"John Maynard Keynes has more to teach us about how to save the global economy than an army of modern Ph.D.s equipped with models of dynamic stochastic general equilibrium."
Not that I'm expecting graduate programs to reintroduce the history of economics anytime soon, but these stories are encouraging nonetheless.
And I'd forgotten how some prominent anti-Keynesians changed their tunes during the financial crisis:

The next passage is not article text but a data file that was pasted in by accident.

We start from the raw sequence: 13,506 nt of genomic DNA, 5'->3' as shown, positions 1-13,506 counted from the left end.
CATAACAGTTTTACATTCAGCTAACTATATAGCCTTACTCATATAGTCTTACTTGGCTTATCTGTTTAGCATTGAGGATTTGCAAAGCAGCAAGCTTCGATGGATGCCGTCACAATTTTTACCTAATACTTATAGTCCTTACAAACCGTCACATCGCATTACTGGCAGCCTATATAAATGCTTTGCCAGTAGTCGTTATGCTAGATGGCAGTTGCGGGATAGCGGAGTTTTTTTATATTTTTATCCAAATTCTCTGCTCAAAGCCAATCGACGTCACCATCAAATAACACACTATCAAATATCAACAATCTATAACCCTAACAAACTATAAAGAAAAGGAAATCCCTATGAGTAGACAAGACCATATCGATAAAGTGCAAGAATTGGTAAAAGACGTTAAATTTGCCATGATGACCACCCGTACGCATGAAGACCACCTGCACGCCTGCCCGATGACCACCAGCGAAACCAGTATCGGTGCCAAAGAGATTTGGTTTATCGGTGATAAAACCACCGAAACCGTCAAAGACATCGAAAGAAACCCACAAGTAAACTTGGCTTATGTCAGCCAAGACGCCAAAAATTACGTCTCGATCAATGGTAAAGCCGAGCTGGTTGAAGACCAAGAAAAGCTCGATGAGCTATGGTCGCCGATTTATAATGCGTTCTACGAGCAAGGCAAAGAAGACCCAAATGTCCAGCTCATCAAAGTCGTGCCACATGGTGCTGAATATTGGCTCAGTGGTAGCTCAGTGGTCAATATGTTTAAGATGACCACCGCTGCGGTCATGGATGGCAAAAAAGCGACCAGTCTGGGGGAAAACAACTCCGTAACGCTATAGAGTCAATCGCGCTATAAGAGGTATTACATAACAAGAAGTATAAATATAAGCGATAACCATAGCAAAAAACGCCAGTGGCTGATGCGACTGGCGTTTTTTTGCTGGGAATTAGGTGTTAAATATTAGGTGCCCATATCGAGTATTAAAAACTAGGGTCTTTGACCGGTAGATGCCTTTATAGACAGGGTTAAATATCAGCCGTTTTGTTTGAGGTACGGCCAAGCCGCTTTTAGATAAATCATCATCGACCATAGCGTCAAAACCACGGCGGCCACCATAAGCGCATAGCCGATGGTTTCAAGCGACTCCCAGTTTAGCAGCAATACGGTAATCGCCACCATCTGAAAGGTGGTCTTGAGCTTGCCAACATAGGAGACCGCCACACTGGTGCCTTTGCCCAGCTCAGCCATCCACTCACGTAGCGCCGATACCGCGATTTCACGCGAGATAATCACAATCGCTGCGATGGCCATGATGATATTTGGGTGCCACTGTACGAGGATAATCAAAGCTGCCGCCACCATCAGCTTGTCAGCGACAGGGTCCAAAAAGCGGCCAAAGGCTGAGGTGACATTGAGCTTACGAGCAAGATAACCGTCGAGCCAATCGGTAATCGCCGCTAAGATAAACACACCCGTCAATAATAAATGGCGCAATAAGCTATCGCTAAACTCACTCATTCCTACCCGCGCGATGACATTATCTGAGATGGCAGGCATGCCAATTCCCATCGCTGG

"Richard Posner, the free-market federal appellate judge, wrote a 2009 article for the New Republic titled “How I Became a Keynesian.” Harvard University economist Martin Feldstein, a longtime deficit hawk who was President Reagan’s chief economic adviser, wrote an op-ed in the Washington Post in October 2008 saying, “The only way to prevent a deepening recession will be a temporary program of increased government spending.” The following February, Congress passed a $787 billion stimulus, albeit smaller than Keynesian economists advocated and with no Republican votes in the House. Even Germany, that bastion of austerity, put aside its misgivings and approved its biggest stimulus package ever."